Analysis

The Beginning of the End of the Israeli People's Army

The IDF intends on taking another, further step away from the traditional model of the people’s army and will recommend a higher level of differentiation between its tracks of service

Israelis take cover during rocket attack siren warning in kibbutz Kfar Aza near the Israel and Gaza border.
AP Photo/Tsafrir Abayov

The wave of flattering headlines in the press about the MossadShin Bet security service and the IDF has caused Israel, on the eve of Rosh Hashanah 5779, to look almost like a military state. On Tuesday evening, while the news agencies reported on another attack by the Israel Air Force in Syria, media consumers in Israel were flooded with a huge amount of details on IDF operations beyond Israel’s borders, as if someone wanted to present it as a counterweight to the achievements of the other branches of the security forces.

This information, important in its own right, about attacks against Iranian sites and operations against ISIS, overshadowed another important headline that came out of that same meeting: The IDF intends on taking another, further step away from the traditional model of the people’s army and will recommend a higher level of differentiation between its tracks of service.

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The incentive for this apparent change in policy was provided by the recent decisions on shortening the length of compulsory military service for men. This service was cut by four months, to two years and eight months. (Women continue to serve for two years.) Next March, the cabinet is scheduled to hear the views of the defense minister and IDF chief of staff about the proposal to cut a further two months off the length of service for men, beginning in June 2020.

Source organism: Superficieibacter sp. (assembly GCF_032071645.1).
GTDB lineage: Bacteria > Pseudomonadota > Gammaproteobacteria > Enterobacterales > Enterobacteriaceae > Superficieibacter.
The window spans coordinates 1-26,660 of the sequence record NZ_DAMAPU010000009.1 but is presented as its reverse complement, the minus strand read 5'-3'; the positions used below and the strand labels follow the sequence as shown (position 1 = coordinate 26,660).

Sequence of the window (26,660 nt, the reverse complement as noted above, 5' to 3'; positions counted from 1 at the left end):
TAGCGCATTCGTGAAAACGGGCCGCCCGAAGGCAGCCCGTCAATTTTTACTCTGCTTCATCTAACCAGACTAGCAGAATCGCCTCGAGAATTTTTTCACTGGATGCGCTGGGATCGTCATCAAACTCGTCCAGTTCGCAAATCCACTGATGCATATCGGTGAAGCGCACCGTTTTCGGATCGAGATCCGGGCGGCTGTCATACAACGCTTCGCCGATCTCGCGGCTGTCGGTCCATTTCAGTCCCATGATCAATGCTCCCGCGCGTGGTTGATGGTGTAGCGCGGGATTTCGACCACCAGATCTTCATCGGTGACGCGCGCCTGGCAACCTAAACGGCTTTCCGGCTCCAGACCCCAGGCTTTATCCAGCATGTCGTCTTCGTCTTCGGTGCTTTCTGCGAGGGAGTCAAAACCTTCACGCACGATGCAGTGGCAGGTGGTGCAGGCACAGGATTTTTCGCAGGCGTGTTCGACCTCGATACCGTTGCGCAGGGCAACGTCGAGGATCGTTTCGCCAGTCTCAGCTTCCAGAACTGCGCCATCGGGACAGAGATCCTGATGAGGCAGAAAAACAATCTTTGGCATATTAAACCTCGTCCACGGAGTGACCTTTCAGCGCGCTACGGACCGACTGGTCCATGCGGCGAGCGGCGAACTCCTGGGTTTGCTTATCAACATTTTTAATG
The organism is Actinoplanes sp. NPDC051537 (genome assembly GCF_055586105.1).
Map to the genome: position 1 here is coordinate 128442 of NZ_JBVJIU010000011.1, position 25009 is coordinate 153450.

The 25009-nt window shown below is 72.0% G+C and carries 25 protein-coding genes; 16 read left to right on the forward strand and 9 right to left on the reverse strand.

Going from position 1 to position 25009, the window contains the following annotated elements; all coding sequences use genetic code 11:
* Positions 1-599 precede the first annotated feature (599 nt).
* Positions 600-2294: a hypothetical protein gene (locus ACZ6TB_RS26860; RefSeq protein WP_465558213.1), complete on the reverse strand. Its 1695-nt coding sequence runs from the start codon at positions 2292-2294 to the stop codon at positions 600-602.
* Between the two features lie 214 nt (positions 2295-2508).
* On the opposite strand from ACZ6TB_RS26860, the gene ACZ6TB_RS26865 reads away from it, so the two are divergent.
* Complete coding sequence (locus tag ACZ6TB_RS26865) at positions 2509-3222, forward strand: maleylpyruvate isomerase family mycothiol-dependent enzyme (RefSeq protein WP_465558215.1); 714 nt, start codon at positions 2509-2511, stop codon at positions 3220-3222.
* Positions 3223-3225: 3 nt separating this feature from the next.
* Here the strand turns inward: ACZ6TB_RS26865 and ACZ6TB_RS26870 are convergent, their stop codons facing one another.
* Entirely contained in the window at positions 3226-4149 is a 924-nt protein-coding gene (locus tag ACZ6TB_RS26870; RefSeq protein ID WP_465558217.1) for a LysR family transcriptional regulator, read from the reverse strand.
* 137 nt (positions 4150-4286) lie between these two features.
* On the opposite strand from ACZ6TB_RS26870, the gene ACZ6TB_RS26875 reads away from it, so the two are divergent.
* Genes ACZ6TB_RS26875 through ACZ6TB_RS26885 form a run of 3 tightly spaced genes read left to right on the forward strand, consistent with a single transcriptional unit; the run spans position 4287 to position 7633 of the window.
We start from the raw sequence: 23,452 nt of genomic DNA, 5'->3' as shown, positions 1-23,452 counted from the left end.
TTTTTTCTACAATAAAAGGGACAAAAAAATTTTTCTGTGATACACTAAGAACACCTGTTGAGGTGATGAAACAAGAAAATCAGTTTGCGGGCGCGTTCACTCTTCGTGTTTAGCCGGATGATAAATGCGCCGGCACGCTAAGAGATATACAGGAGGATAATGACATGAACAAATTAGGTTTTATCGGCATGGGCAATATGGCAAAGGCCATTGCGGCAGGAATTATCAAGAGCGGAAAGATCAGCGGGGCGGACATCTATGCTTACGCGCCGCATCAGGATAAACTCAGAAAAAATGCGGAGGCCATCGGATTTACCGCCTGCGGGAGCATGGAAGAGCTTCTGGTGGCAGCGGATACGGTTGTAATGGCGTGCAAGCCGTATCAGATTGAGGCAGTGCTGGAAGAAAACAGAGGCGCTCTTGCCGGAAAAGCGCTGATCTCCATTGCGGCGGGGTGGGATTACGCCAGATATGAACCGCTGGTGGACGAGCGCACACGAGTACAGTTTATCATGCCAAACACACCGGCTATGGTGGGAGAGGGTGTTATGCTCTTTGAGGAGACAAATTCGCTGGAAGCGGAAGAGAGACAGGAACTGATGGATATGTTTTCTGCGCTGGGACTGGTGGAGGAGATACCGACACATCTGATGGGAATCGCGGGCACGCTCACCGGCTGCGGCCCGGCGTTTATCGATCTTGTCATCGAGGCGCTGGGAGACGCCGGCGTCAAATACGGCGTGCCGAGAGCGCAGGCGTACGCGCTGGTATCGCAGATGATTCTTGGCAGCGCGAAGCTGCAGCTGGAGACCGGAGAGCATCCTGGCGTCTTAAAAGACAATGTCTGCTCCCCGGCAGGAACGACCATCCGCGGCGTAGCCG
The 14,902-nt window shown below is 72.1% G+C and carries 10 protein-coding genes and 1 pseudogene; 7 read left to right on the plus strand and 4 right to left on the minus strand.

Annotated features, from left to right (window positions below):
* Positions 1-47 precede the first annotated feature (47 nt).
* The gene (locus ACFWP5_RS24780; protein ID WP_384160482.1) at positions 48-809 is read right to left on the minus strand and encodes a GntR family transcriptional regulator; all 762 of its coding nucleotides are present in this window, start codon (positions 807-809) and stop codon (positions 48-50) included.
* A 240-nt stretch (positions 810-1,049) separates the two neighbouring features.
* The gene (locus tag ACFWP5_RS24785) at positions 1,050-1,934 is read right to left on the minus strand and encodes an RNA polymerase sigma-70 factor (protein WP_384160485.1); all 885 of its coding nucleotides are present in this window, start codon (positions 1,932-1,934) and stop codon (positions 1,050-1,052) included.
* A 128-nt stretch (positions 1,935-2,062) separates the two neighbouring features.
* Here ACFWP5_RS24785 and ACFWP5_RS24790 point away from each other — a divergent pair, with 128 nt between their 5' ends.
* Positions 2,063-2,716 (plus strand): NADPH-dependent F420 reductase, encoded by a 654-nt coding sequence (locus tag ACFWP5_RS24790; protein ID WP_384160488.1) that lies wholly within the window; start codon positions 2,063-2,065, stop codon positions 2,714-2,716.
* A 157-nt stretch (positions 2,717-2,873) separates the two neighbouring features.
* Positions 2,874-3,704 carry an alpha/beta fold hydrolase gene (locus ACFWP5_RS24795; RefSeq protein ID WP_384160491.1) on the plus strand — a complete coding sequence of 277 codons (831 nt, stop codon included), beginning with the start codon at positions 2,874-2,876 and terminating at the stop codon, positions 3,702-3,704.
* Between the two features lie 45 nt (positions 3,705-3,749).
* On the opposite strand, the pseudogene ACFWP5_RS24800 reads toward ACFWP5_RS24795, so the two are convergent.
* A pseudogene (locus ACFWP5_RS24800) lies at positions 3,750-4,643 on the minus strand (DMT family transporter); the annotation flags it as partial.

The IDF considers this change to be both a risk and an opportunity. The General Staff will recommend the further cut only if it includes a much deeper change in the model of a people’s army. In the IDF’s headquarters in the Kirya in Tel Aviv, they do not dare to speak about a change to a professional military, even though only 67 percent of young people of draft age enlist in the IDF today. But the intention is to allow more long-term service tracks in professional jobs, starting from the very beginning of the enlistment, and at the same time to provide a wider range of lengths of service in less essential positions.

The first signs of such a change could be seen in the plan initiated by Chief of Staff Lt. Gen. Gadi Eisenkot, in which elite combat soldiers are signed on for eight years, including two years of study for a college degree, in five special forces units: Sayeret Matkal, Shaldag, Navy SEALs, the Air Force’s 669 rescue unit and the Oketz canine unit. At the same time, when the Finance Ministry approved the shorter compulsory service, it also approved thousands more short-term positions in the professional military, from a few months to a year in length, for combat soldiers in the Commando Brigade and in junior command positions in other regular army combat brigades.

The plan is to substantially expand this program. Infantry squad leaders, tank commanders, medics and other commanders will sign up in advance for a short period in the professional military. In comparison, service in administrative posts would be shortened in the future to less than two years and four months. The idea, in short is for the country to reward those who serve in significant military roles, so as to fully exploit their training and experience. At the same time, the army will release earlier soldiers who they have less need of, who can begin their studies or work earlier.